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US employees are willing to take a paycut for remote work as they save $12,000 on average in return

Remote work remains popular amongst employees and companies even now as it saves both parties a hefty amount.

US employees are willing to take a paycut for remote work as they save $12,000 on average in return
Representative Cover Image Source: Pexels | Taryn Elliott

It is impossible to encapsulate modern work without remote experience. Three years ago, when the Coronavirus pandemic struck, remote work was one of the biggest changes in the corporate structure. Princeton published data that by May 2020, 60% of paid days had become remote when in the past it was just 5%. Many believed that this change was only for the time being but as years have gone by, the phenomenon has surprisingly managed to stick. One of the biggest reasons remote work has continued is that it has benefitted all the parties- employers and employees. USA Today reports how both parties are saving a large amount of money by continuing with the remote structure.

Representative Image Source: Pexels | Ketut Subiyanto
Representative Image Source: Pexels | Ketut Subiyanto

Nicholas Bloom, a Stanford University economist revealed that a prospective employee is willing to give up 8% of their annual pay for remote work. Federal Pay shares that the average annual salary of employees in the USA is $65,614.70. So, by offering remote work companies are saving almost $5,249. Similarly, employees also cut a lot of expenses by working from home. Roughly $12,000, as per Flexjobs

Representative Image Source: Pexels | Jack Sparrow
Representative Image Source: Pexels | Jack Sparrow

The saving comes from reducing expenses in commuting, and rent primarily. The method also gives liberty to the employees to choose a city with a low cost of living in order to reside. Emilie Bergstrom, 28, a remote worker who lives in Brooklyn completely agreed with these facts. In her own words, “You’d have to pay me a lot to be in an office.” Prior to the pandemic, she was employed as a personal assistant in a New York office. She had to let go of the job after the employer chose to not come back to Gotham and took up a remote opportunity in Safe Families for Children, a nonprofit that works to support and stabilize families. Since switching jobs, Bergstrom's daily expense has reduced considerably. She no longer has to commute, eat out or invest in work clothes. She added, “Being able to work out at home, I don’t have a gym membership anymore.”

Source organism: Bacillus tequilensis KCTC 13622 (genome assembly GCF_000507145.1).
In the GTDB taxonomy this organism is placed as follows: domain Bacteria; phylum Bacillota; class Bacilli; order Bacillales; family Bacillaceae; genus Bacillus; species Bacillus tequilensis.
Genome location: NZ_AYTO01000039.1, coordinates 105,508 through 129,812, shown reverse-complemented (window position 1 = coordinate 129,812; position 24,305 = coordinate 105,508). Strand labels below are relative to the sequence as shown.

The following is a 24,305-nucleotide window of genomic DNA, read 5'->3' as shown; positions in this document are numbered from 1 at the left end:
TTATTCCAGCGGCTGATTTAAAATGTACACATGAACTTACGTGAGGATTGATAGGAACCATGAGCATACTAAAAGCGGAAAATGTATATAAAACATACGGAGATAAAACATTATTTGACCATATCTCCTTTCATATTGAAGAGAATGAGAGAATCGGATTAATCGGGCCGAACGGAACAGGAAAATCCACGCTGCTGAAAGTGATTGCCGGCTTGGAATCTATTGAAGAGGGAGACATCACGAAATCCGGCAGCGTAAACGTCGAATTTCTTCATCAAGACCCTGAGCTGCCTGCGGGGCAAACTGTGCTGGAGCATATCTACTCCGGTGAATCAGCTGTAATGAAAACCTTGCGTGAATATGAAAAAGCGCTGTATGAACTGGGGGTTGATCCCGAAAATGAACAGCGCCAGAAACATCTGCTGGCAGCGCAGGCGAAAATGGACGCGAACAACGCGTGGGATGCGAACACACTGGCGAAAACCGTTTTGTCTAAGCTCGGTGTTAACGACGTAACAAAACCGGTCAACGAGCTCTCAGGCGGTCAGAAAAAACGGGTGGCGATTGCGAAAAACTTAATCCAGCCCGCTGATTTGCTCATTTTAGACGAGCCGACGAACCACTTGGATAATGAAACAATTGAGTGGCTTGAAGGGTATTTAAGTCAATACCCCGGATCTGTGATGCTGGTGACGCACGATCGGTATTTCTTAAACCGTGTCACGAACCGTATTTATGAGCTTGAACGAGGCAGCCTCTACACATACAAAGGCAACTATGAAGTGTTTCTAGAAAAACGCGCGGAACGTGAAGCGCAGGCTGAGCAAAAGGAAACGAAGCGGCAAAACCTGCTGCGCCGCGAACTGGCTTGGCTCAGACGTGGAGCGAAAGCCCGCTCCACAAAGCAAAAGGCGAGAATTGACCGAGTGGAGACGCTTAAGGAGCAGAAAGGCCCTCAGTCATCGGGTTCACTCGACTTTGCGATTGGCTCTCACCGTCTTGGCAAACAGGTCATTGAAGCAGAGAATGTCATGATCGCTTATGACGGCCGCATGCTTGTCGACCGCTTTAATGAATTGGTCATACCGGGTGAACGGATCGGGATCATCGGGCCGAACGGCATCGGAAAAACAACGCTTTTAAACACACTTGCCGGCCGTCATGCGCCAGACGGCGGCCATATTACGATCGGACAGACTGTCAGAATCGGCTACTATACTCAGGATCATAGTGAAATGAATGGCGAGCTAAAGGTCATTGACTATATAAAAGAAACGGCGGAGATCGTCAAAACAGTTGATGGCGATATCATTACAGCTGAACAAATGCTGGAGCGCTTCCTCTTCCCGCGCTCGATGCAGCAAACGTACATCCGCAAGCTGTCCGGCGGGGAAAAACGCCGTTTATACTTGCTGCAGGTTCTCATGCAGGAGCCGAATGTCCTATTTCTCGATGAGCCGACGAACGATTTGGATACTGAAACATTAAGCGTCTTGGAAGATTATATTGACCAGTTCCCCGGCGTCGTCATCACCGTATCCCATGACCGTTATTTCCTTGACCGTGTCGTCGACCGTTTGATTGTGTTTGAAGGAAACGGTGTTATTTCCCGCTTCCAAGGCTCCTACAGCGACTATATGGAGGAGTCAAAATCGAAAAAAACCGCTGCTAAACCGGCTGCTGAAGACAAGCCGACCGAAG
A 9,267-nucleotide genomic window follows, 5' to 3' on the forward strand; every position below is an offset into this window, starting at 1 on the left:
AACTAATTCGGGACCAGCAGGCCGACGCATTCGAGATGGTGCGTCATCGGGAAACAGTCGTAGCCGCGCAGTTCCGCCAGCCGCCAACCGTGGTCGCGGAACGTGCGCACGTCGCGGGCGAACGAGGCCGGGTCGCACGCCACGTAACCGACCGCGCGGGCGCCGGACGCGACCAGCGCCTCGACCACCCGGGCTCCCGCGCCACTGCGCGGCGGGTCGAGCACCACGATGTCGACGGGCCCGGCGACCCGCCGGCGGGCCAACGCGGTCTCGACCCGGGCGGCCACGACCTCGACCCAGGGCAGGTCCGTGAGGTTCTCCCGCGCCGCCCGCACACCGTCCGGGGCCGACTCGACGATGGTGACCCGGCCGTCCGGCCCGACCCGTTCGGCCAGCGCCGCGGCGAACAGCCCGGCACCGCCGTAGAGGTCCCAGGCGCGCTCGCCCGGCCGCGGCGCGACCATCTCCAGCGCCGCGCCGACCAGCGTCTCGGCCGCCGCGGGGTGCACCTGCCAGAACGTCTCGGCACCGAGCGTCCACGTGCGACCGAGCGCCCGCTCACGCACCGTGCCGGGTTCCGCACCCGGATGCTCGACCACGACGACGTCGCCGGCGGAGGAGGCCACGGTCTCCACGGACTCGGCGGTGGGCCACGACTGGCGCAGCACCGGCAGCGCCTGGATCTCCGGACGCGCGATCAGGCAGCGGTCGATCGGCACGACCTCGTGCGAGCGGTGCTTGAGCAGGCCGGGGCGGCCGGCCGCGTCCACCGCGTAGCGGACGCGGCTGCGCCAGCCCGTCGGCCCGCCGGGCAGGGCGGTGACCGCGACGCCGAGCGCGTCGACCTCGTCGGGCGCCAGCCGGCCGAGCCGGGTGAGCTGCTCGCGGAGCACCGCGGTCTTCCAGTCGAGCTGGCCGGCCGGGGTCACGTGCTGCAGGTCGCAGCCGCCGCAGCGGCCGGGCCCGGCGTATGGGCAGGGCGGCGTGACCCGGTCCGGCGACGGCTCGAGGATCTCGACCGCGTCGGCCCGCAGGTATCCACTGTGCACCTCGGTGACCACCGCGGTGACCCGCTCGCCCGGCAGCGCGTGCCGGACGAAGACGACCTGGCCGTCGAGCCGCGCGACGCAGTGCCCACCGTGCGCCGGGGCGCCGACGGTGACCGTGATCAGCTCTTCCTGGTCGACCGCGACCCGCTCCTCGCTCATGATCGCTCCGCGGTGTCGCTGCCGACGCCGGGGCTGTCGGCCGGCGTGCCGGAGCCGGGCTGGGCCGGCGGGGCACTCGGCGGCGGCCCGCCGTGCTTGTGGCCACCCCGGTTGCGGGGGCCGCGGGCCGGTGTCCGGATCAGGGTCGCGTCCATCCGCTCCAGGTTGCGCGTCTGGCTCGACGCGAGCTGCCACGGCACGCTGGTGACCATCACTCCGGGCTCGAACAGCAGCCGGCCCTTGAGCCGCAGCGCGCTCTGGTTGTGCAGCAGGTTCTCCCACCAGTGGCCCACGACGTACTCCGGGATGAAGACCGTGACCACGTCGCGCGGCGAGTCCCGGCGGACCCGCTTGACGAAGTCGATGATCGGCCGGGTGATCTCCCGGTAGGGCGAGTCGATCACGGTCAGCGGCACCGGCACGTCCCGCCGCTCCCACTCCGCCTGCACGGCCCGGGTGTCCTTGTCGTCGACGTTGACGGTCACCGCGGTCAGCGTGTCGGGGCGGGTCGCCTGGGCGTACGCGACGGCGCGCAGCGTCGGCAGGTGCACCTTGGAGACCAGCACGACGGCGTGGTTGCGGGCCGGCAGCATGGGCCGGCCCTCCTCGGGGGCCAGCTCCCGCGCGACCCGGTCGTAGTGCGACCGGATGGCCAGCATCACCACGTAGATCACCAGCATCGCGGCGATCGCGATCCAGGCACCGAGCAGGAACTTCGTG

Many employees have also used the opportunity to relocate. They have shifted bases from huge metropolises to small towns, which considerably reduces the cost of living. However, this alternative might not be a safe option anymore. Forbes shared that as of now, 12.7% of employees work fully remote while 28.2% are in a hybrid model. Though the popularity of remote work has sustained, it might not be the future that corporations are looking forward to in the coming years.

This view is backed by Bloom, “Fully remote is stagnant. It’s not falling, but it’s not rising.” Hybrid work, by contrast, “is very reliable, and I think it’s the way of the future, so you can bank on that.” Hence, living near workplaces is a safe choice. Moreover, being a hybrid worker also has some major advantages over being a remote worker, especially in terms of competition. Remote workers face competition from all over the globe, while that is not the case for people in the hybrid mechanism. An employer through remote jobs, can easily hire people from third-world countries for a much lower asking price.

Representative Image Source: Pexels | Andrew Neel
Representative Image Source: Pexels | Andrew Neel

Bloom therefore suggests people move farther away from the office rather than to other states. Spencer, a career expert who worked in Pennsylvania, moved to a rural part of the state to reduce the cost of living and take advantage of the mechanism. He ate lunch made at home and no longer needed to go on coffee runs. “I haven’t bought a new button-up shirt or a new tie or a new jacket in the two and half years that I’ve been working remotely,” he shares. At the same time, he is available to go to the office, if his employer changes his mind.



 

This trend of working from home does not look close to subsiding. According to Bloom, this is primarily because of two reasons: money and flexibility. Both parties are saving a lot with this system, while employees are experiencing a lot of freedom with their daily tasks. “There’s a saying,” Bloom said. “Leisure is a lot more valuable at home than it is at work.”

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